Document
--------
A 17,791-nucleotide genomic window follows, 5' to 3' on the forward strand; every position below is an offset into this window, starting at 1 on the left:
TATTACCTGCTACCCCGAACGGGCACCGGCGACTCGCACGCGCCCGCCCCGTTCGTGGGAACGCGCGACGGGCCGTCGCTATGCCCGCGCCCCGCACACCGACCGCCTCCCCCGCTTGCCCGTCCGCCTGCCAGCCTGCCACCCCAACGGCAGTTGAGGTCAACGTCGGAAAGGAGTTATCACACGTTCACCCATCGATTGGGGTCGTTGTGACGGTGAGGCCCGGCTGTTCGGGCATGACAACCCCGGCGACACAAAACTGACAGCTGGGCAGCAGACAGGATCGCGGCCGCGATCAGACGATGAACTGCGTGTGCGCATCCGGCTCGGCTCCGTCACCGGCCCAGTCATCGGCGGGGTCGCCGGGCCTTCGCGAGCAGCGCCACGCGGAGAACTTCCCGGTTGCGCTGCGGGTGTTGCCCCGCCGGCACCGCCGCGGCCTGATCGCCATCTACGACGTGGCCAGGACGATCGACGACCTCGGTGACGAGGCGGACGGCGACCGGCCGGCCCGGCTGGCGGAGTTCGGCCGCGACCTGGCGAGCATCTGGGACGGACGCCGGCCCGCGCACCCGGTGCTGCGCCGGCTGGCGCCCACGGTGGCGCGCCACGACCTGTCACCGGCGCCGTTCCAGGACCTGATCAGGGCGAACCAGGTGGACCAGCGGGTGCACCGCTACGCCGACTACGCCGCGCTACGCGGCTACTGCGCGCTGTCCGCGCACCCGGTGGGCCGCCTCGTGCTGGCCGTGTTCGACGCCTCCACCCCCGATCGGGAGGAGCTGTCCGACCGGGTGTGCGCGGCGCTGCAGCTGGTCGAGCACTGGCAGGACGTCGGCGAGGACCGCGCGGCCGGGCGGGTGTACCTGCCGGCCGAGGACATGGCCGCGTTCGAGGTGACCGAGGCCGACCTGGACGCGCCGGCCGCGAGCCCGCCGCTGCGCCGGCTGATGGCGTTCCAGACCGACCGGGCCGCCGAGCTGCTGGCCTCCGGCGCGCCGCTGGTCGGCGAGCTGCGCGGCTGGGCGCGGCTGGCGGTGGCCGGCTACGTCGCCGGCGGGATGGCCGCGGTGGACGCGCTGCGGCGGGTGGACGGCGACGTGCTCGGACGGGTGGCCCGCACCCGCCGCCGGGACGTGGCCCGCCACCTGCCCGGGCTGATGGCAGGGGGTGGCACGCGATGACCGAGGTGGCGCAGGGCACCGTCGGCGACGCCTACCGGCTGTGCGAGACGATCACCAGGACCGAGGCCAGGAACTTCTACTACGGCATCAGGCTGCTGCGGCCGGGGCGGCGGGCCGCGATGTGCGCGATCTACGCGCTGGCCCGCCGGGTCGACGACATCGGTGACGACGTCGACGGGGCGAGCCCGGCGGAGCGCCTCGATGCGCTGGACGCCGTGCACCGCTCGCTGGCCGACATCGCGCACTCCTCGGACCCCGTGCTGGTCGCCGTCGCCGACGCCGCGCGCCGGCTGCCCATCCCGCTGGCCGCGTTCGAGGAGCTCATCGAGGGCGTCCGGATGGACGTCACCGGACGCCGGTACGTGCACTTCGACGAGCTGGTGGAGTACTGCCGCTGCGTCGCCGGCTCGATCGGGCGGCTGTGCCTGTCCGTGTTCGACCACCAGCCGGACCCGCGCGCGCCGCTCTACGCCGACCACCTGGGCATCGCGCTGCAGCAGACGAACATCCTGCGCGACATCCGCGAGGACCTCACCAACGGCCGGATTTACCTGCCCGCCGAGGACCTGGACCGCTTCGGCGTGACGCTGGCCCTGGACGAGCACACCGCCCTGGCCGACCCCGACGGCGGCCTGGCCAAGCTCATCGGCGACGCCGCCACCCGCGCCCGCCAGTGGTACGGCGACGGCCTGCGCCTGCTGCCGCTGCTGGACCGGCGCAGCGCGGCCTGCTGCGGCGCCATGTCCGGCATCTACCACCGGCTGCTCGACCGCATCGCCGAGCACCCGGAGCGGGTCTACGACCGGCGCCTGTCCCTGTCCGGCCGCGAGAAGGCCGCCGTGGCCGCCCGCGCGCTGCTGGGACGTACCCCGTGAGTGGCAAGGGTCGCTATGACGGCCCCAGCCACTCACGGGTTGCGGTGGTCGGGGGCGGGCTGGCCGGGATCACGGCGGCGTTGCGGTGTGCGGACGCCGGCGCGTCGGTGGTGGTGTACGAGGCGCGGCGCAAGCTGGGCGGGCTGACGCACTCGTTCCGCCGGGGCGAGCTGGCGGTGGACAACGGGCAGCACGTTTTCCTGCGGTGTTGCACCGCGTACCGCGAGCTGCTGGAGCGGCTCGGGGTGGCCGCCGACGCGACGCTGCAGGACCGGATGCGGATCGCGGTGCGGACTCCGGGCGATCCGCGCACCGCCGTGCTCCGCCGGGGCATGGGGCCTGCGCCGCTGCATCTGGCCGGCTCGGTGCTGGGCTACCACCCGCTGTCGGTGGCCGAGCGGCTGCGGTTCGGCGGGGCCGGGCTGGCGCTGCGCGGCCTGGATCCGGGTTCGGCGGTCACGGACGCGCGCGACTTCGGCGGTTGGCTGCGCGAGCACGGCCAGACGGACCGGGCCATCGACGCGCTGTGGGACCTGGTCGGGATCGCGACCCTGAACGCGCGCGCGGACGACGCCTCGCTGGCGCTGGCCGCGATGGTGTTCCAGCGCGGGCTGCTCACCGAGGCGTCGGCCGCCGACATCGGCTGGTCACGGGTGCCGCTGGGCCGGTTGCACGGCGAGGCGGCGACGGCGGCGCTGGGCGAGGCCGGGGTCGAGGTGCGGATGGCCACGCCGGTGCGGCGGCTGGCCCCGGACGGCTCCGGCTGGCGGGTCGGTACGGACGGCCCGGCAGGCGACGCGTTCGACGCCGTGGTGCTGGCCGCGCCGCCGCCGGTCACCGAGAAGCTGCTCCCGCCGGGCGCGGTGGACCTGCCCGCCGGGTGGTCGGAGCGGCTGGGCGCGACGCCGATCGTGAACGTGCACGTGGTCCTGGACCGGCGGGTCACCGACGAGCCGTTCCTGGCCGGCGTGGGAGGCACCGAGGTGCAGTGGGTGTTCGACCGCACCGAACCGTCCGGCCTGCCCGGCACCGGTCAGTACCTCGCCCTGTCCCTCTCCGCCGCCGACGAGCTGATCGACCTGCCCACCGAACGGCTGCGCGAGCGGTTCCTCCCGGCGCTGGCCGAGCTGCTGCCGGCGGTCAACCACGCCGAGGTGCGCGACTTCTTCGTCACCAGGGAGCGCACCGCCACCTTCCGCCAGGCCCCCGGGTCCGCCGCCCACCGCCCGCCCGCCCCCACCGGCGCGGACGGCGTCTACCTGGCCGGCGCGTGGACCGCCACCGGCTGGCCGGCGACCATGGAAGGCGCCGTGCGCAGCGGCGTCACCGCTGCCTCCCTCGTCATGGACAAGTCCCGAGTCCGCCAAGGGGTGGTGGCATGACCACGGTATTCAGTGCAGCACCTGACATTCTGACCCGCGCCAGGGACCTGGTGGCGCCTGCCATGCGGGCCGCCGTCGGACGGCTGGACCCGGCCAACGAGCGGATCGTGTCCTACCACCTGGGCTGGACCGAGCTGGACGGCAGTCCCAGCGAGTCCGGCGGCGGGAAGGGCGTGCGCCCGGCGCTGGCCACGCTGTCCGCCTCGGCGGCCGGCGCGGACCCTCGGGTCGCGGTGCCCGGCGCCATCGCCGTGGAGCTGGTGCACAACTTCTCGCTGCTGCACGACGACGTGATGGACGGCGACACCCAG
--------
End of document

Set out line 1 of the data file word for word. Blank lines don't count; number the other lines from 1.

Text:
A 17,791-nucleotide genomic window follows, 5' to 3' on the forward strand; every position below is an offset into this window, starting at 1 on the left: